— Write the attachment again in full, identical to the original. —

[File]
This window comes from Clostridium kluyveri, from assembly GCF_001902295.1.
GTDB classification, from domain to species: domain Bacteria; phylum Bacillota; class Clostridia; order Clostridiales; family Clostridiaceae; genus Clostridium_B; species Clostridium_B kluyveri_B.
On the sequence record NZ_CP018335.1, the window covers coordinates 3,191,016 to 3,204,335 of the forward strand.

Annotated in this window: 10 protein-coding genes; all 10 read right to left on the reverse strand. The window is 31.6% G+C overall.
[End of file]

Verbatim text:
This window comes from Clostridium kluyveri, from assembly GCF_001902295.1.
GTDB classification, from domain to species: domain Bacteria; phylum Bacillota; class Clostridia; order Clostridiales; family Clostridiaceae; genus Clostridium_B; species Clostridium_B kluyveri_B.
On the sequence record NZ_CP018335.1, the window covers coordinates 3,191,016 to 3,204,335 of the forward strand.

Annotated in this window: 10 protein-coding genes; all 10 read right to left on the reverse strand. The window is 31.6% G+C overall.